One common perception that people have about art is that good art is typically expensive. This line of thinking arguably harks back to historical notions of art, where for example, European Renaissance painters would be engaged to work on special commissions from wealthy patrons. The works which emerged were very much goods of ostentation designed to shock and awe and which were inaccessible to most.
In response to the query as to whether ‘affordable’ art is art which is cheap, and therefore of poor quality, Koh throws down the gauntlet and urges the public “to come down to the fair to see for themselves.”
“Our mission,” he explains, “is to break the myth that art is inaccessible and that you cannot get high-quality contemporary art at an affordable price point.”
Fighting words indeed!
But Koh (for want of a better metaphor) puts his money where his mouth is, citing the example of well-known artist MOJOKO, who’s collaborating with the fair this year to celebrate its 10th year in Singapore. This collaboration will see five specially designed silkscreen prints costing S$100 each and will involve the artist working with the buyer to create the work onsite.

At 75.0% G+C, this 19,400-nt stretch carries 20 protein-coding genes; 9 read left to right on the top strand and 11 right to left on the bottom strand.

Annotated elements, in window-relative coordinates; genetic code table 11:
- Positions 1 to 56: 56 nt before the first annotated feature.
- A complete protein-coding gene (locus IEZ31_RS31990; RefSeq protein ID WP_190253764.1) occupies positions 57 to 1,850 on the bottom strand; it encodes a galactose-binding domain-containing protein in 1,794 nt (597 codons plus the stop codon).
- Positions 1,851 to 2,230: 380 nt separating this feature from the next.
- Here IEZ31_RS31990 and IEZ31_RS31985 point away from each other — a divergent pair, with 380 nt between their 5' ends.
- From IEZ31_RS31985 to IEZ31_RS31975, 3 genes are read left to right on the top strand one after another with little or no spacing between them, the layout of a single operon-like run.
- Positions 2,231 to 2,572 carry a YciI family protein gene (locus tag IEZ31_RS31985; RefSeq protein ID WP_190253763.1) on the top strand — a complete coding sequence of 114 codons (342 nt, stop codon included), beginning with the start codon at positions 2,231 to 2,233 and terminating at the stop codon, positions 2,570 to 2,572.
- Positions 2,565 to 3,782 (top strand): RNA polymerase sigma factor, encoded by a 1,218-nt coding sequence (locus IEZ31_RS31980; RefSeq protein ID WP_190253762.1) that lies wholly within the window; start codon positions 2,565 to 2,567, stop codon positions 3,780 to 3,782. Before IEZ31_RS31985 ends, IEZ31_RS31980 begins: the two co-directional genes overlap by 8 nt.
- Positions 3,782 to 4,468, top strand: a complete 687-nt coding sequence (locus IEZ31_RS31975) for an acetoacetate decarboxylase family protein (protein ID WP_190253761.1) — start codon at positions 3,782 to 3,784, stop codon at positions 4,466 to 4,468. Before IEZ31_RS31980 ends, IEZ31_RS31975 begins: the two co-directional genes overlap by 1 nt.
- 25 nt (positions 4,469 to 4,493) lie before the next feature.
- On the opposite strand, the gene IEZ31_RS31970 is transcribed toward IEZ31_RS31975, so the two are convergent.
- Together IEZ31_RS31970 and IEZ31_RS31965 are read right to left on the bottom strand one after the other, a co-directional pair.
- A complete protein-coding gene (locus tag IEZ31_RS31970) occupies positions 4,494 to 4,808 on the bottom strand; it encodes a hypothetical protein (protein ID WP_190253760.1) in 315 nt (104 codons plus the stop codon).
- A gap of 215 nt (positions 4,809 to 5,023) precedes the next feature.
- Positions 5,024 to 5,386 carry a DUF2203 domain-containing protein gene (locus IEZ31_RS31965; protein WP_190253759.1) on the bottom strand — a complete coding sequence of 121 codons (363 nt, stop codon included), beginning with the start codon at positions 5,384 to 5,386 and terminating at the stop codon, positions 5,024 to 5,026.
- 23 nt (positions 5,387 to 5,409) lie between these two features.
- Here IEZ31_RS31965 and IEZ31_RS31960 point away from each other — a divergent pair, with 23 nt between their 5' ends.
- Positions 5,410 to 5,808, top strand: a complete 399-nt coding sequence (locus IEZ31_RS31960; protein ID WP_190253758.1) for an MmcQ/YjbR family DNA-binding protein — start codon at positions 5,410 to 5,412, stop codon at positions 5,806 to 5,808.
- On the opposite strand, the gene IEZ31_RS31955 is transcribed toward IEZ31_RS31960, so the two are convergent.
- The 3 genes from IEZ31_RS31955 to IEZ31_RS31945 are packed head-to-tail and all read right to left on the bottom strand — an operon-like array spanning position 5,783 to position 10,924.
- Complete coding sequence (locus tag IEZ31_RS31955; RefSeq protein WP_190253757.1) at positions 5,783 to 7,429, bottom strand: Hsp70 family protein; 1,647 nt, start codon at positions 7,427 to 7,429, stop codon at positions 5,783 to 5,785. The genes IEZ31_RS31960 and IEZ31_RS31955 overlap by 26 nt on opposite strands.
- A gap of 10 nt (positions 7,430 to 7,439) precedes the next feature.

To those who remain unconvinced, Alan issues this challenge:
“How often do you get to tell your friends you created a stunning print with a well-known artist, at $100?”
Pivoting away from hyper-capitalistic notions of art appreciation, Alan’s key pieces of advice for fair-goers includes an exhortation to simply “trust your instincts.”
His parting words: “If you find yourself still thinking about a certain piece as you walk through the fair, you know you’ve found your fit. Trust your taste and buy art that makes you feel happy every time you see it!”
We can certainly agree with that!
This article is produced in paid partnership with the Affordable Art Fair. Thank you for supporting the institutions that support Plural.